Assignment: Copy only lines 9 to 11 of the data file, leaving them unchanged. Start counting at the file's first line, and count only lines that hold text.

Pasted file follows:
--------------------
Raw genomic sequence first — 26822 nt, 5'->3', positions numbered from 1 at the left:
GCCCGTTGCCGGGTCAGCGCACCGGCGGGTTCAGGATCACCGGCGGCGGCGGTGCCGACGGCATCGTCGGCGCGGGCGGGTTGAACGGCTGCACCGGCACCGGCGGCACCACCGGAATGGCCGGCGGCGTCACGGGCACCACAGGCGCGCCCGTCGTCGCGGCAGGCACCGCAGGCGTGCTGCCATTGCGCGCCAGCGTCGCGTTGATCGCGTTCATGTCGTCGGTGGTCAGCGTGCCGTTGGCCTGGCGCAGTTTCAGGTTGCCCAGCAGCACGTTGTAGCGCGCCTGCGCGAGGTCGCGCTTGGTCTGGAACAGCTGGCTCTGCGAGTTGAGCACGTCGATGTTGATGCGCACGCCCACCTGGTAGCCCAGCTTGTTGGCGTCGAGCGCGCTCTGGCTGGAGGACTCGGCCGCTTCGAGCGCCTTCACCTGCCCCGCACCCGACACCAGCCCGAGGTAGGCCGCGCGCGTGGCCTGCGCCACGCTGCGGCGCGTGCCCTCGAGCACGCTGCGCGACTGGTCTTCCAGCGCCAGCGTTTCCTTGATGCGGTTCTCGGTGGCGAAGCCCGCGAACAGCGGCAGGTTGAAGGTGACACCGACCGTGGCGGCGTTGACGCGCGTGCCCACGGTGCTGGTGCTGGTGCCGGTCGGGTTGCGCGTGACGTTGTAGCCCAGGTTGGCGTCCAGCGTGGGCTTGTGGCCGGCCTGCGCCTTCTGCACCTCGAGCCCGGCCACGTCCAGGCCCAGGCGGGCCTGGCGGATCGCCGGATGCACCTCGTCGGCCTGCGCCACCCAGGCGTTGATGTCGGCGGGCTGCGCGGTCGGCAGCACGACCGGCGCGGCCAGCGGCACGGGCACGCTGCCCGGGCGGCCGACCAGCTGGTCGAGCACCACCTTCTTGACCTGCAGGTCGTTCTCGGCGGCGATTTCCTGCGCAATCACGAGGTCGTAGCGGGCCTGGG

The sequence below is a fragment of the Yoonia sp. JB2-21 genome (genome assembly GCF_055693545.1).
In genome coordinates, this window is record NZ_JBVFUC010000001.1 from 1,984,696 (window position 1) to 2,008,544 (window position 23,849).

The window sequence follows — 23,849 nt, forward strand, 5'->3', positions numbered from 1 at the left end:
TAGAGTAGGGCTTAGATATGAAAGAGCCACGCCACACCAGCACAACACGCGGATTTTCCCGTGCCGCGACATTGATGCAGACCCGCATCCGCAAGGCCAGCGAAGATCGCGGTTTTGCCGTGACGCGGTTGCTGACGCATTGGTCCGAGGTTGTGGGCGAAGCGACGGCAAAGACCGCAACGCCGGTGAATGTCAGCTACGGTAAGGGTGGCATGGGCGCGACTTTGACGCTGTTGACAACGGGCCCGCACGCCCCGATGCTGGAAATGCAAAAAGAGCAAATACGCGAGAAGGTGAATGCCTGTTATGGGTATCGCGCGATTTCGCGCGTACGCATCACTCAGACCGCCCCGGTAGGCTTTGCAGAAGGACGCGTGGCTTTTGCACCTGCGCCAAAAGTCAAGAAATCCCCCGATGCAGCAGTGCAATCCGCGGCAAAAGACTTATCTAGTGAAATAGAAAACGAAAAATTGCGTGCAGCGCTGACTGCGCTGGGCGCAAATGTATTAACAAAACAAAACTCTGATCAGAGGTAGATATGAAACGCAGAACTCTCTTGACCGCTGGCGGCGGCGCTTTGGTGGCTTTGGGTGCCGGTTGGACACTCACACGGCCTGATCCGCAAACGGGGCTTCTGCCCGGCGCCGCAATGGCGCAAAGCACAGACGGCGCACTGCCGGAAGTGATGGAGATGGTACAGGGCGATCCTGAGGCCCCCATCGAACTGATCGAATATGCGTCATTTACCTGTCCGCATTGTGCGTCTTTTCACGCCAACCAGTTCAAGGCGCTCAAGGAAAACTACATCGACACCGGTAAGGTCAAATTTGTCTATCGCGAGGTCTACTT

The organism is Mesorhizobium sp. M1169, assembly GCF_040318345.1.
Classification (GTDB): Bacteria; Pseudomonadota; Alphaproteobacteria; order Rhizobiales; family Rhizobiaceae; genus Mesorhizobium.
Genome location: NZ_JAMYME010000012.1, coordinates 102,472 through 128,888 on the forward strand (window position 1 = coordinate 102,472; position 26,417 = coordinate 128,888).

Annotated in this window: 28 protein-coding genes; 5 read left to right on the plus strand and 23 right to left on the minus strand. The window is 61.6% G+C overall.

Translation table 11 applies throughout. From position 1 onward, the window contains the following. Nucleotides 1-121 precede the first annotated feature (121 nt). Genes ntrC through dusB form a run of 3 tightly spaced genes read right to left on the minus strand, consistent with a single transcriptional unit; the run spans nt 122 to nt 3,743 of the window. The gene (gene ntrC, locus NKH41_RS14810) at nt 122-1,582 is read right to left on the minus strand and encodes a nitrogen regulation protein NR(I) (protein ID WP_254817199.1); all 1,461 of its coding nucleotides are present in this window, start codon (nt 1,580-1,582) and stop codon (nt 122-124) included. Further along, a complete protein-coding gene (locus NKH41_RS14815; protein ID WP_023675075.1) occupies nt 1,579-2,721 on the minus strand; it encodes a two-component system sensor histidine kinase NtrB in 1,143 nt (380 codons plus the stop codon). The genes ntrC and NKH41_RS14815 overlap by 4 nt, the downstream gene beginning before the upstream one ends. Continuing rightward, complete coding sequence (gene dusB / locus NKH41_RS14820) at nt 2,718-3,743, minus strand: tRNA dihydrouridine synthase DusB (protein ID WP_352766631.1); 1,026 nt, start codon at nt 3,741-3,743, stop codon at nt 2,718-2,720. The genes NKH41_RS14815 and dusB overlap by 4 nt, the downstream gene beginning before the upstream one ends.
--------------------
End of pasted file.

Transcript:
Genome location: NZ_JAMYME010000012.1, coordinates 102,472 through 128,888 on the forward strand (window position 1 = coordinate 102,472; position 26,417 = coordinate 128,888).

Annotated in this window: 28 protein-coding genes; 5 read left to right on the plus strand and 23 right to left on the minus strand. The window is 61.6% G+C overall.

Translation table 11 applies throughout. From position 1 onward, the window contains the following. Nucleotides 1-121 precede the first annotated feature (121 nt). Genes ntrC through dusB form a run of 3 tightly spaced genes read right to left on the minus strand, consistent with a single transcriptional unit; the run spans nt 122 to nt 3,743 of the window. The gene (gene ntrC, locus NKH41_RS14810) at nt 122-1,582 is read right to left on the minus strand and encodes a nitrogen regulation protein NR(I) (protein ID WP_254817199.1); all 1,461 of its coding nucleotides are present in this window, start codon (nt 1,580-1,582) and stop codon (nt 122-124) included. Further along, a complete protein-coding gene (locus NKH41_RS14815; protein ID WP_023675075.1) occupies nt 1,579-2,721 on the minus strand; it encodes a two-component system sensor histidine kinase NtrB in 1,143 nt (380 codons plus the stop codon). The genes ntrC and NKH41_RS14815 overlap by 4 nt, the downstream gene beginning before the upstream one ends. Continuing rightward, complete coding sequence (gene dusB / locus NKH41_RS14820) at nt 2,718-3,743, minus strand: tRNA dihydrouridine synthase DusB (protein ID WP_352766631.1); 1,026 nt, start codon at nt 3,741-3,743, stop codon at nt 2,718-2,720. The genes NKH41_RS14815 and dusB overlap by 4 nt, the downstream gene beginning before the upstream one ends.